How To Create A Perfect Model Railroad Without Making Too Many Bad Mistakes

We all make mistakes when making a model railroad layout, but the big thing is to learn from your mistakes or steer clear of making mistakes at all (although that’s not always possible).

One of the most usual mistakes is choosing the wrong scale when starting off in the hobby. Talk with other people in the hobby – we all have our preferences on scales.

You ought to do a lot of research and measure how much room you’ve got available. Lots of beginners start collecting one scale only to discover that there are more parts and accessories available for another scale. They either start again or start mixing scales. A bad choice.

Plenty of people start off in the hobby by buying a model railroad starter set. Although these beginner sets can be a great way to get underway, they’re designed for beginners. The sets usually have trains, tracks and a power pack. They are somewhat basic and not for spreading out into a larger layout configuration. If you try to expand the track you could be unhappy when the locomotive quickly stops for no apparent reason. A starter set is really to get you going and isn’t right for the serious railroad modeler who wants to double his or her train setup.

Before you begin expanding your starter set (if that’s what you want to do), read my Model Train Help ebook as it includes lots of mistakes to avoid.

Have a picture in your mind before you start. Choose what you want the model railroad to represent before you race out and buy something. Would you enjoy steam or diesel locomotives, DCC or DC? What about a one level or multi level layout, or possibly a shelf design? There are numerous questions to ask, and it’s best to answer them now rather than later.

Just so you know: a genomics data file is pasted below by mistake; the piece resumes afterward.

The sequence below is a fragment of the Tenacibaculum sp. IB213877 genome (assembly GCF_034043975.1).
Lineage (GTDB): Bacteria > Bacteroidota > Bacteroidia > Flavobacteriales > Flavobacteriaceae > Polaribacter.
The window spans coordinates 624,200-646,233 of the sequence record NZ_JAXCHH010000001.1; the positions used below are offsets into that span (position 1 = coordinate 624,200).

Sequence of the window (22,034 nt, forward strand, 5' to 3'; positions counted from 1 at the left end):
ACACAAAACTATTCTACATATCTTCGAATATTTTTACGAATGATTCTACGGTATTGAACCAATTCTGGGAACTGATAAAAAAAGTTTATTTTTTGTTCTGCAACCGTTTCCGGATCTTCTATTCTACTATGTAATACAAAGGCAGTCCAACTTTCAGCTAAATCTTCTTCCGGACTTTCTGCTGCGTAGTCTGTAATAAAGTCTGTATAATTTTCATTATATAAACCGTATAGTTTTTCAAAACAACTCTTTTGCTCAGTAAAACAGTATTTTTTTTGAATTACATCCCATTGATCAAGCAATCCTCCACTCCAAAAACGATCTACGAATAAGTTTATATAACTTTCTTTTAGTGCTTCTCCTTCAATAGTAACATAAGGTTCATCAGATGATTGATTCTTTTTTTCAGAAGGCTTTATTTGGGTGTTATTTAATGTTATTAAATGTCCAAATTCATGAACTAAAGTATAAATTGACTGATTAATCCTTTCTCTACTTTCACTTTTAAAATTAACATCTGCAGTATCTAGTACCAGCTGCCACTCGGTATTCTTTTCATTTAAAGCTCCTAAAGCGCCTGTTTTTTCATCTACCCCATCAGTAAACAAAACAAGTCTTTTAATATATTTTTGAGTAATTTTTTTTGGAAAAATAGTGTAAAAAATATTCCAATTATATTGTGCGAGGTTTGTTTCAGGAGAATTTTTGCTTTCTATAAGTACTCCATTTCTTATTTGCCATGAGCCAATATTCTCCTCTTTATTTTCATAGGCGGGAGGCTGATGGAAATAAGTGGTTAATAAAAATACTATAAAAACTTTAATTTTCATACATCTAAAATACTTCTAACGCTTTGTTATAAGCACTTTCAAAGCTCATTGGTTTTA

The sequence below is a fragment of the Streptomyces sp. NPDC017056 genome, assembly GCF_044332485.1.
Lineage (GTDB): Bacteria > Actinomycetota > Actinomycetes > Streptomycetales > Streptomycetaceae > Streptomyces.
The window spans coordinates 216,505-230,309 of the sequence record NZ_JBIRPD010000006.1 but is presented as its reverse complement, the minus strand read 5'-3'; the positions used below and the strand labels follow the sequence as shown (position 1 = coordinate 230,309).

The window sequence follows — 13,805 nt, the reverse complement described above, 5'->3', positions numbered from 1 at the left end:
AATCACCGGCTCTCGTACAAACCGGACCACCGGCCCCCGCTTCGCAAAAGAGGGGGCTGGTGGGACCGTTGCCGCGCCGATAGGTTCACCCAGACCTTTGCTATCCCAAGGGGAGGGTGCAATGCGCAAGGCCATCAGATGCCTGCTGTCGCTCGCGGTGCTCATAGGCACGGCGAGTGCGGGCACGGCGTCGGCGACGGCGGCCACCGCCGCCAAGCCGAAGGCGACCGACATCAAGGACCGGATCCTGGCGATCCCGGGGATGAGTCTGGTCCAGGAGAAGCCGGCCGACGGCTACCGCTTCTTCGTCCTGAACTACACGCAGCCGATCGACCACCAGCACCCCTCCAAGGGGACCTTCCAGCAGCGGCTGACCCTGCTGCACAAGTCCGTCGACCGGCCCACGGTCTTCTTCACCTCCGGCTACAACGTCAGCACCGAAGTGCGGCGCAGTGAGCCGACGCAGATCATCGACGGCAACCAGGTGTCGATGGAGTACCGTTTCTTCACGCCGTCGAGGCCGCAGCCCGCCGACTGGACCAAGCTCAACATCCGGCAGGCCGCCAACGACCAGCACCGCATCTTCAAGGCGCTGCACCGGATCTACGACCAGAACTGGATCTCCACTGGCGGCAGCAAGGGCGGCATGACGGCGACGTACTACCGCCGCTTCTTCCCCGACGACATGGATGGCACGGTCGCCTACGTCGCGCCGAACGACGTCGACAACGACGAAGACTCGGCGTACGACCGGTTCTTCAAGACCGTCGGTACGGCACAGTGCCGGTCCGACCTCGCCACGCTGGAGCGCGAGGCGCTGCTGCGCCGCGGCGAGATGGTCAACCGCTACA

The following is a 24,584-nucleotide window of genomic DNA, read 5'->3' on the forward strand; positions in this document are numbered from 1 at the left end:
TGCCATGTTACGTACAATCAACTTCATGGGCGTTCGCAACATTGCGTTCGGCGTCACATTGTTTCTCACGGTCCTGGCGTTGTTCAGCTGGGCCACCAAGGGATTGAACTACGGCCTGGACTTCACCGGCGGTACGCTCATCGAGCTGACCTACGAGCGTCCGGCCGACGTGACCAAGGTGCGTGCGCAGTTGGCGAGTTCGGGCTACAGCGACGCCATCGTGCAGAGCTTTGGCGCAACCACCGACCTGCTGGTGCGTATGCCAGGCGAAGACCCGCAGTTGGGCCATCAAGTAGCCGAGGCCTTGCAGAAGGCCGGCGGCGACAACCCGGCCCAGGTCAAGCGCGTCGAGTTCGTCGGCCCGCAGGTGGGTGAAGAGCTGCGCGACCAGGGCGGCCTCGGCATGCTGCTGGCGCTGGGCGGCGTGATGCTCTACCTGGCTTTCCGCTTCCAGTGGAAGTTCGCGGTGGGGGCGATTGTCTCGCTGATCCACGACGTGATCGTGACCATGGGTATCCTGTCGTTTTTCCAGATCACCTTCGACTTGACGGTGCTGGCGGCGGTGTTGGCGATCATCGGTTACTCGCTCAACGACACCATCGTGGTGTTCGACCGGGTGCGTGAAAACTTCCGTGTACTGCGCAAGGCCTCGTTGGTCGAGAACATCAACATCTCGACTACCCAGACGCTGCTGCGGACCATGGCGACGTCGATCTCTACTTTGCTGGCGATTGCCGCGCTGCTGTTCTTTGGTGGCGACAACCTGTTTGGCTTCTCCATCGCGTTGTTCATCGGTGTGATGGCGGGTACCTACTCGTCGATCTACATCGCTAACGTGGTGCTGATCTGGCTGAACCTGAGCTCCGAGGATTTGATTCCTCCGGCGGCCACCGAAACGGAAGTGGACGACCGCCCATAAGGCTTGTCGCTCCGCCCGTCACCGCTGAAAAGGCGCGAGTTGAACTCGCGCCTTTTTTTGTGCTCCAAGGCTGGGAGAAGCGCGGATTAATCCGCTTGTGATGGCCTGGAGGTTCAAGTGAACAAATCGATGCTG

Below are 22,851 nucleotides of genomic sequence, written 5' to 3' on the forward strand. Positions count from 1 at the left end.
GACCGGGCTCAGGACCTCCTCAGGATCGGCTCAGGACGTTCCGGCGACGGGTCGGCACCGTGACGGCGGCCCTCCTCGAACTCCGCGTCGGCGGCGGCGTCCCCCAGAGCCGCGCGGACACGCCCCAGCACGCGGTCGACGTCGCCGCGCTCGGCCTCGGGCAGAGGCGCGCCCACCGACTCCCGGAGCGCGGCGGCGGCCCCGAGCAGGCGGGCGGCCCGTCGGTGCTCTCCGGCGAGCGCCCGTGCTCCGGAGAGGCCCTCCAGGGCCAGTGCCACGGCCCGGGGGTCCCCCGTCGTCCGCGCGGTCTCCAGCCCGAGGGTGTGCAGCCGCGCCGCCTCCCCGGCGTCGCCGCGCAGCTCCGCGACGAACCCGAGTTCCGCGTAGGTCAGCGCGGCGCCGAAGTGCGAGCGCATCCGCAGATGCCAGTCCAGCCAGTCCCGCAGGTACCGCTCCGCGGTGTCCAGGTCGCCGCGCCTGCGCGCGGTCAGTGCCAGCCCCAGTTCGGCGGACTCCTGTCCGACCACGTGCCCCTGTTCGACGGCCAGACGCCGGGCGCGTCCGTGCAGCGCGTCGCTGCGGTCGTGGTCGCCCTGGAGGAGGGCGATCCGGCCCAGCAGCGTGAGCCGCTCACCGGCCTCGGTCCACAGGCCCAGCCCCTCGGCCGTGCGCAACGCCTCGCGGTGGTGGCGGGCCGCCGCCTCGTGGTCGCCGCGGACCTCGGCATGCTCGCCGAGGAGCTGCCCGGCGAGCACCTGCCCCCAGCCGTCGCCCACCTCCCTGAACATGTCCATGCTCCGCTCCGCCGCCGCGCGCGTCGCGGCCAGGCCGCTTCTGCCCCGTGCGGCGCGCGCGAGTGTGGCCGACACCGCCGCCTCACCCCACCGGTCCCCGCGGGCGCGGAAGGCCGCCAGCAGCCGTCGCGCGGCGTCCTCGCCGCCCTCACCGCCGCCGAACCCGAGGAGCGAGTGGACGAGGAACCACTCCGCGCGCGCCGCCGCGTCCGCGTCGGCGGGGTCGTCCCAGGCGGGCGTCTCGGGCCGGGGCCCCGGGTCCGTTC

Another frequent mistake for those starting off involves building the hills or tracks too steep. A locomotive will run smoothly down a track and then begin climbing a steep slope and pause. If this happens to you, it is most likely because the track is too steep. The maximum slope is approximately two degrees to keep the locomotive from stopping.

Yet another common problem is to make the track curves too tight. The shorter locomotives and freight cars can operate tight curves, but your longer passenger trains could derail on these tighter curves. Do plenty of planning and test everything before you fix down the tracks.

A lot of railroad modelers get underway with a shelf layout which is normally built around the wall and will typically protrude roughly 12 inches out from the wall. A background can provide depth and interest to the scene. Adding mirrors in strategic locations is a good idea too.

Some talented railroad modelers have designed foldaway layouts where the table is joined to a line and pulley mechanism lowered from the wall or roof. The roof structure must be able to support the hefty weight of lifting the layout up and down. If constructed strong enough, this could be a smart space saving solution.

As a general rule, things can be picked up from observing others and applying some trial and error. I have written a couple of very useful ebooks that encompass lots of clever ideas on the subject.

The key is to enjoy your hobby and use your time to achieve things how you want them. No two model railroad layouts are exactly the same so you can improvise and insert your own unique look to your layout.

2 Responses to “How To Create A Perfect Model Railroad Without Making Too Many Bad Mistakes”

  • abby756:

    yeh I mixed scales when i got started. big mistake.

    i just got my password for the club and am bout to have a good look round. thanx

  • Kevin:

    Congratulations Robert on your club. I have your e-books and I’ll be a starter with this also. Very excited to see the members section.

Leave a Reply